Saturday, April 30, 2011

My Movie Rating Methodology

Due to criticism from certain dissident elements of the general public, I’ve decided it’s time to lay out how exactly I assign scores to the movies I review. A rubric, so to speak.

Before I go into what each number means, I want to briefly explain how I judge movies. I also want to give a disclaimer: I have officially taken the Hypocritic Oath, which allows me to freely contradict myself whenever convenient. I wouldn’t want any reader to think I’m unlicensed. Anyways, here are the two general elements on which I judge a movie:

It may sound obvious, but I should stress that the number one criterion that I use to determine a movie’s quality is how entertaining it is. I’m not one of those snobs who thinks only dreadfully dull films are worth watching. I think that if you spend two hours watching a movie, you should probably enjoy the experience…with a couple of caveats. First, while this criterion applies to documentaries, it isn’t as important. A documentary should be lively enough that I don’t fall asleep, but I also don’t necessarily require ‘entertainment’ from it. This is especially true for documentaries that have particularly sober subject matter. On a related note, the second caveat is that there are certain types of films—heavy dramas, and more realistic tragedies, mostly—that really aren’t meant to be ‘entertaining’. In fact, for some that word could be almost insulting; I can’t really imagine anyone who I’d want to spend any time around ‘enjoying’ Schindler’s List, for example. Which leads to criterion number two, which is nearly as important.

Again, it’s probably obvious, but I do enjoy movies that are, well, good. Ideally a good film will be well acted, directed, produced, and written, and have some sort of interesting subject matter. If it’s thought provoking, or innovative in some way, even better. Now, quality and how important it is somewhat contextual—what I ask from an action movie is going to be very different than a period drama. Comedies are usually nearly totally exempt; all I really ask for them is to be funny, and anything extra (like an interesting story) is just gravy.

I have a word that I like to use, that I think encompasses both of these elements: engagement. How engaging is a movie? Was I totally pulled into its world? How often did I think about something else while watching it? What I like about the word ‘engaging’ is that it’s very genre flexible. A comedy engages with humour and an action movie with adrenaline, but a dark drama can be just as engaging with story or characters. When I finish watching a movie, the first thing I ask myself is how thoroughly did the movie engage me? Why? How eager would I be to watch the movie again (although again, particularly heavy movies are can get exempted from this criterion if they’re good enough)? Everything else flows from there.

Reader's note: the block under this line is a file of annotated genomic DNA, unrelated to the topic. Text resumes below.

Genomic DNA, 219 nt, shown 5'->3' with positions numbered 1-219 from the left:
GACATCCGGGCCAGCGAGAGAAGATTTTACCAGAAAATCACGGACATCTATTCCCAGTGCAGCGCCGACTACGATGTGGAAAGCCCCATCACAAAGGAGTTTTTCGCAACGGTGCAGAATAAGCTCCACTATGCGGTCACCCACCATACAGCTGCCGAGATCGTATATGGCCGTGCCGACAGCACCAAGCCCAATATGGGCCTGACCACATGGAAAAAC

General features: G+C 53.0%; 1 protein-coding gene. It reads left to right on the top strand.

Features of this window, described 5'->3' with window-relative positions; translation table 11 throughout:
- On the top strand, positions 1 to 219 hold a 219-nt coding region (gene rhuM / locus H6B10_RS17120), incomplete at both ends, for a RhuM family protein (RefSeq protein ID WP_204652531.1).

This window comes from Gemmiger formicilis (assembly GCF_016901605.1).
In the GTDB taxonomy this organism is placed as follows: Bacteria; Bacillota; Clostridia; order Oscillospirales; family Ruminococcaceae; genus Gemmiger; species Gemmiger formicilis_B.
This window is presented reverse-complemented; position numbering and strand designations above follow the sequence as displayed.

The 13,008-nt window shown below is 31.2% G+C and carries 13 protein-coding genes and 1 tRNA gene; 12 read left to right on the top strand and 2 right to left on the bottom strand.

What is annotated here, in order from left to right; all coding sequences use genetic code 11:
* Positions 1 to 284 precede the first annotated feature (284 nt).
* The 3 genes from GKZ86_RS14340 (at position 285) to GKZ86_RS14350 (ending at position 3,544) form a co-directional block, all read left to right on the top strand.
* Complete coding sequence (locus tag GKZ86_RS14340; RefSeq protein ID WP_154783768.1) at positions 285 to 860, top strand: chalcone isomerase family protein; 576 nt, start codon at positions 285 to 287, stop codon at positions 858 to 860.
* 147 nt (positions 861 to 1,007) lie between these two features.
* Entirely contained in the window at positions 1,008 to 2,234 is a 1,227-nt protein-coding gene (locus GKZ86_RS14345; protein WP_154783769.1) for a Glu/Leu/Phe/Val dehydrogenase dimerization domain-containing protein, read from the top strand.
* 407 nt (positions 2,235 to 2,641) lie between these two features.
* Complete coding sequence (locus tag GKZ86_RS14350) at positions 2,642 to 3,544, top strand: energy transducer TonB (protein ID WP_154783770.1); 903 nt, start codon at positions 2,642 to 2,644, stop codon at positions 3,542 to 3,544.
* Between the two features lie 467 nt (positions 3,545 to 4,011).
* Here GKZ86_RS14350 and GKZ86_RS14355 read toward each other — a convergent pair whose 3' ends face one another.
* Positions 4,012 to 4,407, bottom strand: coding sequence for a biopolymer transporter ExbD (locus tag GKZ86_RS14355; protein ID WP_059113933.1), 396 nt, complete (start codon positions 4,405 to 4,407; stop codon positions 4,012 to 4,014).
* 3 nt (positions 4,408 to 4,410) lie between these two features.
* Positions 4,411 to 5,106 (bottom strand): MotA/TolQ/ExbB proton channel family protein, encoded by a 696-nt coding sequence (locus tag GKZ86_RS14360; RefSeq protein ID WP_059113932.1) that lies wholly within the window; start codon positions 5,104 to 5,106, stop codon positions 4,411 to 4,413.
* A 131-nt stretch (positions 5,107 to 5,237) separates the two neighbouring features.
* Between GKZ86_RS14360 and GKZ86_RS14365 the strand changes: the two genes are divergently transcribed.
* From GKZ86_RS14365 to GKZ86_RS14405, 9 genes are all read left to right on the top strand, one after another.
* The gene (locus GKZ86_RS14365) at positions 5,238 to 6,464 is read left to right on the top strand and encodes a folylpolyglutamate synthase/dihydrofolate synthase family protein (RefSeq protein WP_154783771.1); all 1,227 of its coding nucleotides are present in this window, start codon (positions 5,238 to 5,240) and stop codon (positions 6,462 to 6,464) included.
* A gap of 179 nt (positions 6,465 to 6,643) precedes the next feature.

Now, more specifically, what does each individual rating mean? Well, let’s dive in:

1/10 Life-Threateningly Horrendous—I’ve never given this out, and I hope I never have to. I’m saving it for something truly special, something that I hope I never see. And I may never. Considering the fact that I don’t get paid to do this, I don’t have any sort of obligation to see—or sit through—anything I don’t want to. But you never know.

2/10 Atrocious—The lowest rating I’ve actually used (once), this is for a movie that I truly detest. An atrocious film is more than just bad; it has to thoroughly fail in virtually every way, and have absolutely zero redeeming features whatsoever. Movies this bad are rare but unfortunately do exist, and I’d have a lot more than one of them if I was obligated to see every movie released instead of just ones I want to see. Examples: The Tango Lesson.

3/10 Horrible—In a step up from the last level, I may not actively want to find a genie and blow one of my three wishes to erase my memory of seeing a film that is merely horrible. But I did still thoroughly, thoroughly hate it. A horrible movie might have one or two minor mediocre elements, but they’re still submerged in an ocean of crap. Examples: The Cat in the Hat, Barnyard, Hulk, The Star Wars Holiday Special, Home Alone 3

4/10 Terrible—The first level with any real number of members for me (22, as of March 20, 2011), a terrible movie is well worth avoiding but not necessarily actively painful to sit through. It’s certainly going to be bad, and more than just a little, but it could be of the boring variety rather than the ‘colossal misfire’ variety. Or just really dumb. Examples: Cats & Dogs, Baby Geniuses, Election, The Last Airbender